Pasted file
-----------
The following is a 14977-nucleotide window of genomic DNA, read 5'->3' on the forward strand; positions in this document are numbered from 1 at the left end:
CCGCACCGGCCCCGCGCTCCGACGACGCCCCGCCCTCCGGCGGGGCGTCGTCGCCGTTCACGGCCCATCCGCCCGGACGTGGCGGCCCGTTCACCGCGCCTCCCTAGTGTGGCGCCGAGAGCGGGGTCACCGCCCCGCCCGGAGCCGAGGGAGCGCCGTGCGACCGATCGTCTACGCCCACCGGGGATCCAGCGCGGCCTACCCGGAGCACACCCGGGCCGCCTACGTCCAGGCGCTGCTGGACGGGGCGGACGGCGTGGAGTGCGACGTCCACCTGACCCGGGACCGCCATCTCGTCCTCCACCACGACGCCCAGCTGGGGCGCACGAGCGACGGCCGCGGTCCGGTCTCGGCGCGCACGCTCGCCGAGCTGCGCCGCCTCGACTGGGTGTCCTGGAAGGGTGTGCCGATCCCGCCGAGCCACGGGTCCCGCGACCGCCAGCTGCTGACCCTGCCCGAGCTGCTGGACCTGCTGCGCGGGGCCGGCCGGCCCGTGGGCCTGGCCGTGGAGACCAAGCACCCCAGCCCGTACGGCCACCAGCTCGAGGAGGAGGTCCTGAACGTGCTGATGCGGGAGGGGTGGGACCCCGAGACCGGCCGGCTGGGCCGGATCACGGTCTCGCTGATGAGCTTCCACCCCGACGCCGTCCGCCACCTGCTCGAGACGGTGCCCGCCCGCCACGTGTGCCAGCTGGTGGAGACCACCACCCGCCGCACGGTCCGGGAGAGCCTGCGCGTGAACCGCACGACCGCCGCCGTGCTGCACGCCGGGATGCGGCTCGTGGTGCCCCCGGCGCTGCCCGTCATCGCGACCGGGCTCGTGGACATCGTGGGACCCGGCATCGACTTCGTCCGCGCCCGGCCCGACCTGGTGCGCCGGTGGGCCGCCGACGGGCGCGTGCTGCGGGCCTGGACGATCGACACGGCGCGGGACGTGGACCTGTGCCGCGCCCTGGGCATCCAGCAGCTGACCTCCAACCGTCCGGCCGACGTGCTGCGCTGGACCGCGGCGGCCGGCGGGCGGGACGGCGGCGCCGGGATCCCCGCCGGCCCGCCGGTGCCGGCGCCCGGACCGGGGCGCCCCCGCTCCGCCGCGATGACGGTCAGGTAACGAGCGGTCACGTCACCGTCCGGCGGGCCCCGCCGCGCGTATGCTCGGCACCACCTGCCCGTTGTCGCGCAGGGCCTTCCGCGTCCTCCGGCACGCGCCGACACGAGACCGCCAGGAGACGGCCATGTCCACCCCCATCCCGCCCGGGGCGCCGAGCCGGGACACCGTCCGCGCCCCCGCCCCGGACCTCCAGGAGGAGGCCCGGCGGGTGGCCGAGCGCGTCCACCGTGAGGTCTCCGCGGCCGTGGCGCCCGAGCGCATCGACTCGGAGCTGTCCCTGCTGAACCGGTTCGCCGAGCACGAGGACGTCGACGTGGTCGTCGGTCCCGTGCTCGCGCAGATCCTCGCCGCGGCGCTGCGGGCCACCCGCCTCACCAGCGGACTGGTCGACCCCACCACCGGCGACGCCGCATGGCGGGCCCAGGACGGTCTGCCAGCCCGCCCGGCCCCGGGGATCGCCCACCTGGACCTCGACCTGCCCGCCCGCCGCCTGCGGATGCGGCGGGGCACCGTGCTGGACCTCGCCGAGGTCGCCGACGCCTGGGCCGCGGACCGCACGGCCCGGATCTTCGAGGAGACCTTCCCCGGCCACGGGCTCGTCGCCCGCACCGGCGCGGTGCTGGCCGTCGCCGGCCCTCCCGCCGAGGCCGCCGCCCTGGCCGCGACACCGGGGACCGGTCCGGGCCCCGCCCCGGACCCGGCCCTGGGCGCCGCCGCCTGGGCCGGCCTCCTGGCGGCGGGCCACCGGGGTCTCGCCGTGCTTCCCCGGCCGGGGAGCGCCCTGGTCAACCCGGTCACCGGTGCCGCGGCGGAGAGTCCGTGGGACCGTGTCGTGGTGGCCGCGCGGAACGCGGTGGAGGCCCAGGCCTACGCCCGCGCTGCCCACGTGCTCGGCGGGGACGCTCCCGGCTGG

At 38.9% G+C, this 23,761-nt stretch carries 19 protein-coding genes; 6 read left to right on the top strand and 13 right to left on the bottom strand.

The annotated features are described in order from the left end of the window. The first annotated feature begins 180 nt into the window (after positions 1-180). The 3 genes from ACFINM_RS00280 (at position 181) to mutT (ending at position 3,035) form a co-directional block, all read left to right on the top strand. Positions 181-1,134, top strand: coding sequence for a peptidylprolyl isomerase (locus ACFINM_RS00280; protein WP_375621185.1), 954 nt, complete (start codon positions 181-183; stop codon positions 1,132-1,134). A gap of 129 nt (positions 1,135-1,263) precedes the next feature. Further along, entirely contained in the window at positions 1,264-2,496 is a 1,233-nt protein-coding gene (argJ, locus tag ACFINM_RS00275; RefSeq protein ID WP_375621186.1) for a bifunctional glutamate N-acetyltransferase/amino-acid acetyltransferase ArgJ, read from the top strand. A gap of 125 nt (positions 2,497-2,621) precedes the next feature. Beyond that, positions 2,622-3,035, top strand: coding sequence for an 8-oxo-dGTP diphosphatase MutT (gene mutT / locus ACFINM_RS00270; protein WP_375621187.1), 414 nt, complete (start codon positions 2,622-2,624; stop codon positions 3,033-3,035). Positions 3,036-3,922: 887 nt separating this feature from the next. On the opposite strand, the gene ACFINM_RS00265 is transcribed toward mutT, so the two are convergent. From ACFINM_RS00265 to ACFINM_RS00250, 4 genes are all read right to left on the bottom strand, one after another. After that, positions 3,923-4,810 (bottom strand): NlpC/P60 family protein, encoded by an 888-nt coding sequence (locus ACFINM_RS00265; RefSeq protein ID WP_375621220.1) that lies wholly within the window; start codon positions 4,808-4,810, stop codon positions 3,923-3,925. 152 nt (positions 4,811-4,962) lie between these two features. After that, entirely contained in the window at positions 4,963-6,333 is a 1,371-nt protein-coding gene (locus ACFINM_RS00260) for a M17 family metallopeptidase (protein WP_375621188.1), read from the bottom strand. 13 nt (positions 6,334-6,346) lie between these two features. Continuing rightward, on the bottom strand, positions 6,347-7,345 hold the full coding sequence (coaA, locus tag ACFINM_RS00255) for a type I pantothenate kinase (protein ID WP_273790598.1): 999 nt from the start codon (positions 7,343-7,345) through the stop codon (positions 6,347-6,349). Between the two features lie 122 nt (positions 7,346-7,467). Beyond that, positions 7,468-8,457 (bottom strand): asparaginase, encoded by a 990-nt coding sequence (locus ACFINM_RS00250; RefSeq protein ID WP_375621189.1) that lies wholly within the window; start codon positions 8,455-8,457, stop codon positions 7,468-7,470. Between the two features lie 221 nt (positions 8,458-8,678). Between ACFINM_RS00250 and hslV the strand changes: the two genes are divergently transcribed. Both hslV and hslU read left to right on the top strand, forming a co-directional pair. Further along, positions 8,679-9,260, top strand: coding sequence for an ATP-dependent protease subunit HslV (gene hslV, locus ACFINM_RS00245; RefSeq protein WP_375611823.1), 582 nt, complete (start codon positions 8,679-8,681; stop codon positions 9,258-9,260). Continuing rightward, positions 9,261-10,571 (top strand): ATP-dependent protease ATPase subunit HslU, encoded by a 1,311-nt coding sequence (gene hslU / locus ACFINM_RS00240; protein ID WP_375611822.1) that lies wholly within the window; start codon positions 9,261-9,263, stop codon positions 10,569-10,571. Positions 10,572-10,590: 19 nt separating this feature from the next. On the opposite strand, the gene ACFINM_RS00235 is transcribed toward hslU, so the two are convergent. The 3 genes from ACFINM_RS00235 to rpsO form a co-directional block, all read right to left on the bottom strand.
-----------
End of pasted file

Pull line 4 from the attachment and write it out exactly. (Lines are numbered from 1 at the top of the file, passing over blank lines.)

The annotated features are described in order from the left end of the window. The first annotated feature begins 180 nt into the window (after positions 1-180). The 3 genes from ACFINM_RS00280 (at position 181) to mutT (ending at position 3,035) form a co-directional block, all read left to right on the top strand. Positions 181-1,134, top strand: coding sequence for a peptidylprolyl isomerase (locus ACFINM_RS00280; protein WP_375621185.1), 954 nt, complete (start codon positions 181-183; stop codon positions 1,132-1,134). A gap of 129 nt (positions 1,135-1,263) precedes the next feature. Further along, entirely contained in the window at positions 1,264-2,496 is a 1,233-nt protein-coding gene (argJ, locus tag ACFINM_RS00275; RefSeq protein ID WP_375621186.1) for a bifunctional glutamate N-acetyltransferase/amino-acid acetyltransferase ArgJ, read from the top strand. A gap of 125 nt (positions 2,497-2,621) precedes the next feature. Beyond that, positions 2,622-3,035, top strand: coding sequence for an 8-oxo-dGTP diphosphatase MutT (gene mutT / locus ACFINM_RS00270; protein WP_375621187.1), 414 nt, complete (start codon positions 2,622-2,624; stop codon positions 3,033-3,035). Positions 3,036-3,922: 887 nt separating this feature from the next. On the opposite strand, the gene ACFINM_RS00265 is transcribed toward mutT, so the two are convergent. From ACFINM_RS00265 to ACFINM_RS00250, 4 genes are all read right to left on the bottom strand, one after another. After that, positions 3,923-4,810 (bottom strand): NlpC/P60 family protein, encoded by an 888-nt coding sequence (locus ACFINM_RS00265; RefSeq protein ID WP_375621220.1) that lies wholly within the window; start codon positions 4,808-4,810, stop codon positions 3,923-3,925. 152 nt (positions 4,811-4,962) lie between these two features. After that, entirely contained in the window at positions 4,963-6,333 is a 1,371-nt protein-coding gene (locus ACFINM_RS00260) for a M17 family metallopeptidase (protein WP_375621188.1), read from the bottom strand. 13 nt (positions 6,334-6,346) lie between these two features. Continuing rightward, on the bottom strand, positions 6,347-7,345 hold the full coding sequence (coaA, locus tag ACFINM_RS00255) for a type I pantothenate kinase (protein ID WP_273790598.1): 999 nt from the start codon (positions 7,343-7,345) through the stop codon (positions 6,347-6,349). Between the two features lie 122 nt (positions 7,346-7,467). Beyond that, positions 7,468-8,457 (bottom strand): asparaginase, encoded by a 990-nt coding sequence (locus ACFINM_RS00250; RefSeq protein ID WP_375621189.1) that lies wholly within the window; start codon positions 8,455-8,457, stop codon positions 7,468-7,470. Between the two features lie 221 nt (positions 8,458-8,678). Between ACFINM_RS00250 and hslV the strand changes: the two genes are divergently transcribed. Both hslV and hslU read left to right on the top strand, forming a co-directional pair. Further along, positions 8,679-9,260, top strand: coding sequence for an ATP-dependent protease subunit HslV (gene hslV, locus ACFINM_RS00245; RefSeq protein WP_375611823.1), 582 nt, complete (start codon positions 8,679-8,681; stop codon positions 9,258-9,260). Continuing rightward, positions 9,261-10,571 (top strand): ATP-dependent protease ATPase subunit HslU, encoded by a 1,311-nt coding sequence (gene hslU / locus ACFINM_RS00240; protein ID WP_375611822.1) that lies wholly within the window; start codon positions 9,261-9,263, stop codon positions 10,569-10,571. Positions 10,572-10,590: 19 nt separating this feature from the next. On the opposite strand, the gene ACFINM_RS00235 is transcribed toward hslU, so the two are convergent. The 3 genes from ACFINM_RS00235 to rpsO form a co-directional block, all read right to left on the bottom strand.